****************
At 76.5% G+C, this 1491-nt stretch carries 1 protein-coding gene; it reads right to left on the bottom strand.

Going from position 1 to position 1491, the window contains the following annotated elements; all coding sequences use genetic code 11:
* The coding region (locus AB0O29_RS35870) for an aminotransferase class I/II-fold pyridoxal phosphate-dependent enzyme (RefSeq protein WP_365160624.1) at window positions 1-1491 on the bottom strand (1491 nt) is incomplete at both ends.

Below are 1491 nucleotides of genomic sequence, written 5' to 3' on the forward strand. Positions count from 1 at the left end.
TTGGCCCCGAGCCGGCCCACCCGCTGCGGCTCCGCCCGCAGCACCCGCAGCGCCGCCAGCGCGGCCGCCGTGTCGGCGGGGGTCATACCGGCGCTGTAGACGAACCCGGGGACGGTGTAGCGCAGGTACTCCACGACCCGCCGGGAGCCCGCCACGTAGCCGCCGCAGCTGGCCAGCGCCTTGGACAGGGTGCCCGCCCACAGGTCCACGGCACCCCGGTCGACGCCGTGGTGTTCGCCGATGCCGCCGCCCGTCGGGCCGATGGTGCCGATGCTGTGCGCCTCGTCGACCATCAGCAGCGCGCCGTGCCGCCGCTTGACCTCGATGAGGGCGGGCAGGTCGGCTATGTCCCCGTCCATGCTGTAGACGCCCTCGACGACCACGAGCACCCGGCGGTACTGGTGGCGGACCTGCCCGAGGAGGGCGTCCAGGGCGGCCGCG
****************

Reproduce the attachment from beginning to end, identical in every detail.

At 76.5% G+C, this 1491-nt stretch carries 1 protein-coding gene; it reads right to left on the bottom strand.

Going from position 1 to position 1491, the window contains the following annotated elements; all coding sequences use genetic code 11:
* The coding region (locus AB0O29_RS35870) for an aminotransferase class I/II-fold pyridoxal phosphate-dependent enzyme (RefSeq protein WP_365160624.1) at window positions 1-1491 on the bottom strand (1491 nt) is incomplete at both ends.

Below are 1491 nucleotides of genomic sequence, written 5' to 3' on the forward strand. Positions count from 1 at the left end.
TTGGCCCCGAGCCGGCCCACCCGCTGCGGCTCCGCCCGCAGCACCCGCAGCGCCGCCAGCGCGGCCGCCGTGTCGGCGGGGGTCATACCGGCGCTGTAGACGAACCCGGGGACGGTGTAGCGCAGGTACTCCACGACCCGCCGGGAGCCCGCCACGTAGCCGCCGCAGCTGGCCAGCGCCTTGGACAGGGTGCCCGCCCACAGGTCCACGGCACCCCGGTCGACGCCGTGGTGTTCGCCGATGCCGCCGCCCGTCGGGCCGATGGTGCCGATGCTGTGCGCCTCGTCGACCATCAGCAGCGCGCCGTGCCGCCGCTTGACCTCGATGAGGGCGGGCAGGTCGGCTATGTCCCCGTCCATGCTGTAGACGCCCTCGACGACCACGAGCACCCGGCGGTACTGGTGGCGGACCTGCCCGAGGAGGGCGTCCAGGGCGGCCGCG